June 29, 2012
Franklin's health a key concern as Mizzou enters SEC
In cooperation with the other SEC sites on Rivals.com, we take a look at five questions facing each team as preseason practice approaches. The series continues today with a report on the Missouri Tigers from PowerMizzou.com's Gabe DeArmond.
The Missouri Tigers enter their first season in the Southeastern Conference after a long history with the Big Eight and Big 12. Of all the unknowns for the 2012 SEC season, Missouri is likely the biggest. Here are five questions facing the Tigers.
1. Will James Franklin be healthy?
The Tigers' starting quarterback put up one of the most impressive statistical seasons in Mizzou history in 2011. The first-year starter compiled 2,865 passing yards, 981 rushing yards and 36 total touchdowns as a sophomore. But in spring ball, Franklin tore ligaments in his shoulder trying to cover up a fumble. The timetable from Gary Pinkel has had Franklin starting to throw in July, but the coach said at the SEC spring meetings that his quarterback was ahead of schedule. If Franklin is ready to go in Week 1, the tenor for the Tigers' season is completely different than if Mizzou has to turn to someone else. Redshirt freshman Corbin Berkstresser is Missouri's backup. If all goes according to plan, that's the job he will continue to hold this season.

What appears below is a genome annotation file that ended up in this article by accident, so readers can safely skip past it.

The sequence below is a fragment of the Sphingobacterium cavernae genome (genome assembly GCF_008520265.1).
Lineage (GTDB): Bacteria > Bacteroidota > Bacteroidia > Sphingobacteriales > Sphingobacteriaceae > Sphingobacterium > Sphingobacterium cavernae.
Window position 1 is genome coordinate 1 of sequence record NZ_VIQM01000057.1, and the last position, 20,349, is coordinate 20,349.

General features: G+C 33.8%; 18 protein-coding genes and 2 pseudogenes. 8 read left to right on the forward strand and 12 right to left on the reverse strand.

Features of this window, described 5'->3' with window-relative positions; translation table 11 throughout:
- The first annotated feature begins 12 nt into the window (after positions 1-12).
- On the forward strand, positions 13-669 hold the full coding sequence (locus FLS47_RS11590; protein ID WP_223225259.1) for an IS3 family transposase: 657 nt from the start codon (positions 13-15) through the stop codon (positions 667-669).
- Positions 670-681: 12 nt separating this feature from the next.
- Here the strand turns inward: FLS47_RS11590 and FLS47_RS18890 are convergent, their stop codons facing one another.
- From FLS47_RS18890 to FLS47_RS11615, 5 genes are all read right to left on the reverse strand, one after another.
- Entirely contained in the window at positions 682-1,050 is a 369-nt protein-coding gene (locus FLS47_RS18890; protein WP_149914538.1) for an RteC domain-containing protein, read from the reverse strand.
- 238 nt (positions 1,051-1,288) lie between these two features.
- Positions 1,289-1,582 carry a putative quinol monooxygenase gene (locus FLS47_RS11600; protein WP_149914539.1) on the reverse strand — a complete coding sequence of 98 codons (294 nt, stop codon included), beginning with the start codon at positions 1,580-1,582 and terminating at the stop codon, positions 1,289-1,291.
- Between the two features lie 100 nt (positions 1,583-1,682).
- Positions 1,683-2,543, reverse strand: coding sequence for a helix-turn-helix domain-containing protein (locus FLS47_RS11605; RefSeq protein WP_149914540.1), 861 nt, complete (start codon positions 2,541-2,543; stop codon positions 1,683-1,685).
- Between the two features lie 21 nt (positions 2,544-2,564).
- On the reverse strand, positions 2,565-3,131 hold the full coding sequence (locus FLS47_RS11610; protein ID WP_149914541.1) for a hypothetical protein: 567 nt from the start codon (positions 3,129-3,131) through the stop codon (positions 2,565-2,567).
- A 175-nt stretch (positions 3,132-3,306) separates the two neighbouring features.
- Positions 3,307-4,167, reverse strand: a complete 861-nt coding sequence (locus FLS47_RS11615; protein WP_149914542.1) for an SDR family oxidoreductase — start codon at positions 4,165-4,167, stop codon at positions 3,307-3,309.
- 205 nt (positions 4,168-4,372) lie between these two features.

|SEC: FIVE QUESTIONS|
In cooperation with the other SEC sites on Rivals.com, we take a look at five preseason questions facing each team. Here is the schedule for the series.
|Mon, June 25||South Carolina|
|Tue, June 26||Ole Miss|
|Wed, June 27||Georgia|
|Thur, June 28||Arkansas|
|Fri, June 29||Missouri|